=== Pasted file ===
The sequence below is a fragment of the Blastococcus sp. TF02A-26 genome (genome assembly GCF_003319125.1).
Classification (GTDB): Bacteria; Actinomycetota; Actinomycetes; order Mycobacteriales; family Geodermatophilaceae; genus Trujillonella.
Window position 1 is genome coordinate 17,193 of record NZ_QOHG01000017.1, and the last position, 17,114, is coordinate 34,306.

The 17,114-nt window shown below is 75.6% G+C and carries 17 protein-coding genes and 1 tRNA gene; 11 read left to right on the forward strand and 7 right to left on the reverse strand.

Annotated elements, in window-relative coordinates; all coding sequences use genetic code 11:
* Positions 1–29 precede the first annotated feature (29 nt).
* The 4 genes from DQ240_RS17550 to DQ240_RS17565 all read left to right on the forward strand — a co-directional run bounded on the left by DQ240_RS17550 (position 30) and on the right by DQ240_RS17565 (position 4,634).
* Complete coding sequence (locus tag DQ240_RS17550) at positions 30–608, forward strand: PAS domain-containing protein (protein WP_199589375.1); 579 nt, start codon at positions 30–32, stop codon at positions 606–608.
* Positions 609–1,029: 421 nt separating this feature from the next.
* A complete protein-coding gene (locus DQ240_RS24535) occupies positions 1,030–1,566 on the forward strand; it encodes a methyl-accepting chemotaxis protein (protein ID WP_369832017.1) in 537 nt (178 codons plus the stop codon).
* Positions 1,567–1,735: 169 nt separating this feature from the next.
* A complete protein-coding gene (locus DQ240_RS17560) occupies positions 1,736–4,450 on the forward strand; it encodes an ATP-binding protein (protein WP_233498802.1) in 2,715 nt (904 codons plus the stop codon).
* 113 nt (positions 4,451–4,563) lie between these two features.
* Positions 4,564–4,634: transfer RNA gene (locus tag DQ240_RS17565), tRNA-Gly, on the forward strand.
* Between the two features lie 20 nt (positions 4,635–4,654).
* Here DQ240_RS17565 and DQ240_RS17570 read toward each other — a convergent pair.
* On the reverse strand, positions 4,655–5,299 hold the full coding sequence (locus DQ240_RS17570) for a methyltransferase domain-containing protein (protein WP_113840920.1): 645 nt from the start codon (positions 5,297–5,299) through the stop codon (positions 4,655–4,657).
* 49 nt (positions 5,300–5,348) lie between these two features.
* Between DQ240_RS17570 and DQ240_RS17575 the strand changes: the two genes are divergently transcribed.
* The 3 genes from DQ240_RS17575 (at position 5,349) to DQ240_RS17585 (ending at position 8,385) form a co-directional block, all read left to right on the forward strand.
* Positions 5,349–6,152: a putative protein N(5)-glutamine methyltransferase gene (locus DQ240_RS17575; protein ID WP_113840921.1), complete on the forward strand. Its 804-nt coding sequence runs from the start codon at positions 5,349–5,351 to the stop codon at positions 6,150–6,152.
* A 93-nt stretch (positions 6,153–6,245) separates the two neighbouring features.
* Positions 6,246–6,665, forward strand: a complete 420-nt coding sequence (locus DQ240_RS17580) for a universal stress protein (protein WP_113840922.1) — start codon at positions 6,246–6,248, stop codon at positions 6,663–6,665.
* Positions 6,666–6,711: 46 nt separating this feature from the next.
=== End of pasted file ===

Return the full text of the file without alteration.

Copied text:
The sequence below is a fragment of the Blastococcus sp. TF02A-26 genome (genome assembly GCF_003319125.1).
Classification (GTDB): Bacteria; Actinomycetota; Actinomycetes; order Mycobacteriales; family Geodermatophilaceae; genus Trujillonella.
Window position 1 is genome coordinate 17,193 of record NZ_QOHG01000017.1, and the last position, 17,114, is coordinate 34,306.

The 17,114-nt window shown below is 75.6% G+C and carries 17 protein-coding genes and 1 tRNA gene; 11 read left to right on the forward strand and 7 right to left on the reverse strand.

Annotated elements, in window-relative coordinates; all coding sequences use genetic code 11:
* Positions 1–29 precede the first annotated feature (29 nt).
* The 4 genes from DQ240_RS17550 to DQ240_RS17565 all read left to right on the forward strand — a co-directional run bounded on the left by DQ240_RS17550 (position 30) and on the right by DQ240_RS17565 (position 4,634).
* Complete coding sequence (locus tag DQ240_RS17550) at positions 30–608, forward strand: PAS domain-containing protein (protein WP_199589375.1); 579 nt, start codon at positions 30–32, stop codon at positions 606–608.
* Positions 609–1,029: 421 nt separating this feature from the next.
* A complete protein-coding gene (locus DQ240_RS24535) occupies positions 1,030–1,566 on the forward strand; it encodes a methyl-accepting chemotaxis protein (protein ID WP_369832017.1) in 537 nt (178 codons plus the stop codon).
* Positions 1,567–1,735: 169 nt separating this feature from the next.
* A complete protein-coding gene (locus DQ240_RS17560) occupies positions 1,736–4,450 on the forward strand; it encodes an ATP-binding protein (protein WP_233498802.1) in 2,715 nt (904 codons plus the stop codon).
* 113 nt (positions 4,451–4,563) lie between these two features.
* Positions 4,564–4,634: transfer RNA gene (locus tag DQ240_RS17565), tRNA-Gly, on the forward strand.
* Between the two features lie 20 nt (positions 4,635–4,654).
* Here DQ240_RS17565 and DQ240_RS17570 read toward each other — a convergent pair.
* On the reverse strand, positions 4,655–5,299 hold the full coding sequence (locus DQ240_RS17570) for a methyltransferase domain-containing protein (protein WP_113840920.1): 645 nt from the start codon (positions 5,297–5,299) through the stop codon (positions 4,655–4,657).
* 49 nt (positions 5,300–5,348) lie between these two features.
* Between DQ240_RS17570 and DQ240_RS17575 the strand changes: the two genes are divergently transcribed.
* The 3 genes from DQ240_RS17575 (at position 5,349) to DQ240_RS17585 (ending at position 8,385) form a co-directional block, all read left to right on the forward strand.
* Positions 5,349–6,152: a putative protein N(5)-glutamine methyltransferase gene (locus DQ240_RS17575; protein ID WP_113840921.1), complete on the forward strand. Its 804-nt coding sequence runs from the start codon at positions 5,349–5,351 to the stop codon at positions 6,150–6,152.
* A 93-nt stretch (positions 6,153–6,245) separates the two neighbouring features.
* Positions 6,246–6,665, forward strand: a complete 420-nt coding sequence (locus DQ240_RS17580) for a universal stress protein (protein WP_113840922.1) — start codon at positions 6,246–6,248, stop codon at positions 6,663–6,665.
* Positions 6,666–6,711: 46 nt separating this feature from the next.